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pugwash

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Re: US Navy's New Pirate Catcher
« Reply #1 on: January 19, 2011, 06:13:59 PM »

This looks like a follow on from the Triton - when she was on test with the RN there were reports that the USN were very interested in the
test programme results  and as usual we end up designing something worthwhile and then don't bother and the Americans throw some
money and time at it and come up with a very viable warship at a reasonable price.
Geoff
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cos918

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Re: US Navy's New Pirate Catcher
« Reply #2 on: January 19, 2011, 06:29:26 PM »

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mikearace

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Re: US Navy's New Pirate Catcher
« Reply #3 on: January 19, 2011, 06:32:11 PM »

I was just about to say basically HMS Triton and you beat me to it.  Its just a cleaned up more radar cloaked bigger version.  Once again we seemed to have done the hard work, decided it wouldnt work, passed the programme results to our ally seemingly free gratis and then lived to regret it.  The list of these examples is endless.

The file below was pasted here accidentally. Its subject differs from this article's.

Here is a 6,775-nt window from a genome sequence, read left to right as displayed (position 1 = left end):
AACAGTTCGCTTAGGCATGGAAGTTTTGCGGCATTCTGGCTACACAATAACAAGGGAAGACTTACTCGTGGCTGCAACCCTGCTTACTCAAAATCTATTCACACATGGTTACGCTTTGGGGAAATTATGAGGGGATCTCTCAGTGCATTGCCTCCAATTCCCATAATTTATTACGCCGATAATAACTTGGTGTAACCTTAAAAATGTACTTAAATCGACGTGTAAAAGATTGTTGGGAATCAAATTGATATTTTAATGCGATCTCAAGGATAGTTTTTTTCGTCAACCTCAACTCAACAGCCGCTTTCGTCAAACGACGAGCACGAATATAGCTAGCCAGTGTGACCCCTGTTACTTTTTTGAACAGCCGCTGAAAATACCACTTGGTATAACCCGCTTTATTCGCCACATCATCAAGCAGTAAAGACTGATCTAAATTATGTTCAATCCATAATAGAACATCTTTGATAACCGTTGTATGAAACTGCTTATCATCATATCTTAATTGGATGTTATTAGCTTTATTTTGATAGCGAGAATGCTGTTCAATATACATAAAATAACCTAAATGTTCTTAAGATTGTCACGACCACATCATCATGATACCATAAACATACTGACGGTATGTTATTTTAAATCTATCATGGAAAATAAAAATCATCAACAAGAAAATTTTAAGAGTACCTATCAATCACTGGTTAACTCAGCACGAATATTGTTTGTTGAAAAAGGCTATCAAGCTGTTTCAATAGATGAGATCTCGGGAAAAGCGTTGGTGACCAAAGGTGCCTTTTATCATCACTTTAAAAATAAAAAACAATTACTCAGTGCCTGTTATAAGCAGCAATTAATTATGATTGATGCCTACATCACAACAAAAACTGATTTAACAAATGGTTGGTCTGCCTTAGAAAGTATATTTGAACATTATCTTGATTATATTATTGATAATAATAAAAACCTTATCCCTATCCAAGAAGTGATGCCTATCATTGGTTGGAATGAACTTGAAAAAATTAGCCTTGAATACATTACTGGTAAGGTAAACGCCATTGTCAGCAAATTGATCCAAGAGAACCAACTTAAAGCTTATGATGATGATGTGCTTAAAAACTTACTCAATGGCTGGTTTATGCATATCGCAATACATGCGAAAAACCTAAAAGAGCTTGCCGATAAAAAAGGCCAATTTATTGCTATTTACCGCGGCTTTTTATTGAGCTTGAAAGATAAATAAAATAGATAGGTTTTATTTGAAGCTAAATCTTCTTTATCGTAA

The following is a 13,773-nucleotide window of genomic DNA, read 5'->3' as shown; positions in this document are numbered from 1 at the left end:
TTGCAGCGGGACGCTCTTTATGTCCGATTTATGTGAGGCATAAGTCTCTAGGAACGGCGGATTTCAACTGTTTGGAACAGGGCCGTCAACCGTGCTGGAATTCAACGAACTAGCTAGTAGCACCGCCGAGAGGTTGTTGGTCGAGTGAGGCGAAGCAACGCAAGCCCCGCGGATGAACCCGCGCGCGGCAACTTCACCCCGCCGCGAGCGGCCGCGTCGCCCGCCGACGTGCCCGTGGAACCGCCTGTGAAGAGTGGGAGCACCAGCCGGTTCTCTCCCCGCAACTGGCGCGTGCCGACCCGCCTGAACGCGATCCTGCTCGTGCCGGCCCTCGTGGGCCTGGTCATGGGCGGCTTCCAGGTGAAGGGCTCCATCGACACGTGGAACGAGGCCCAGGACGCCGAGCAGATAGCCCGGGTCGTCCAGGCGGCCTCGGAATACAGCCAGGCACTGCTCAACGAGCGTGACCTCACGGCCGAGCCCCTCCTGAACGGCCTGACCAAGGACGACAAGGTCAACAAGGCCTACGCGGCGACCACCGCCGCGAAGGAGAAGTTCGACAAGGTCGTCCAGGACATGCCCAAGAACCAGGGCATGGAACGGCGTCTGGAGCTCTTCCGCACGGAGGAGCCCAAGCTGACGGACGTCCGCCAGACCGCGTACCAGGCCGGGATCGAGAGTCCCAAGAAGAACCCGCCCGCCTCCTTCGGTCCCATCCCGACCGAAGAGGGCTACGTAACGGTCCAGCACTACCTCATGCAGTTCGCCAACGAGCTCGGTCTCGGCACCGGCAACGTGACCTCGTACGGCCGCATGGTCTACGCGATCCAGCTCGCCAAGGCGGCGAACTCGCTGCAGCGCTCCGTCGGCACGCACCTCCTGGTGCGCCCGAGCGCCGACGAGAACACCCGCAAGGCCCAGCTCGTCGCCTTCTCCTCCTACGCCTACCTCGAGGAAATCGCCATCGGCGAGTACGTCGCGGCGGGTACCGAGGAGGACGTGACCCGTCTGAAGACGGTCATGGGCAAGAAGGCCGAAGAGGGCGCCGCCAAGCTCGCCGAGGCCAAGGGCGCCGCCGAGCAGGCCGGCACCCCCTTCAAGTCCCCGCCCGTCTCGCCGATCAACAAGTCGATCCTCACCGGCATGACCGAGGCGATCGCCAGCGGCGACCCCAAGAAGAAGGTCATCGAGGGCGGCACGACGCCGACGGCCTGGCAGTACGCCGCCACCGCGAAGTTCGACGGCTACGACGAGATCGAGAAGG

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sailorboy61

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Re: US Navy's New Pirate Catcher
« Reply #4 on: January 19, 2011, 06:33:33 PM »

No good having this kind of hardware when the support software isnt in place.... all it is for now is a pirate catcher and let-goer.

As someone who has spent a considerable amount of time on unarmed merchant ships in pirate waters.... its time (as usual), teh politicians stopped talking and we saw some action.... shoot the B*****Ds back....

Thanks
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ben hall

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Re: US Navy's New Pirate Catcher
« Reply #5 on: January 19, 2011, 06:36:30 PM »

all i can say is it looks reeeeeeeeeeely coooooooooooooooool :-)) :} :} :} :}
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Liverbudgie

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Re: US Navy's New Pirate Catcher
« Reply #6 on: January 19, 2011, 08:00:59 PM »

It was reported yesterday the Rolls Royce have been awarded the contract to power the ten ships of this class. Apparently the units produce enough power and move enough water  to fill an Olympic size pool in 25 seconds.

This is the companies largest-ever surface ship contract.
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dave301bounty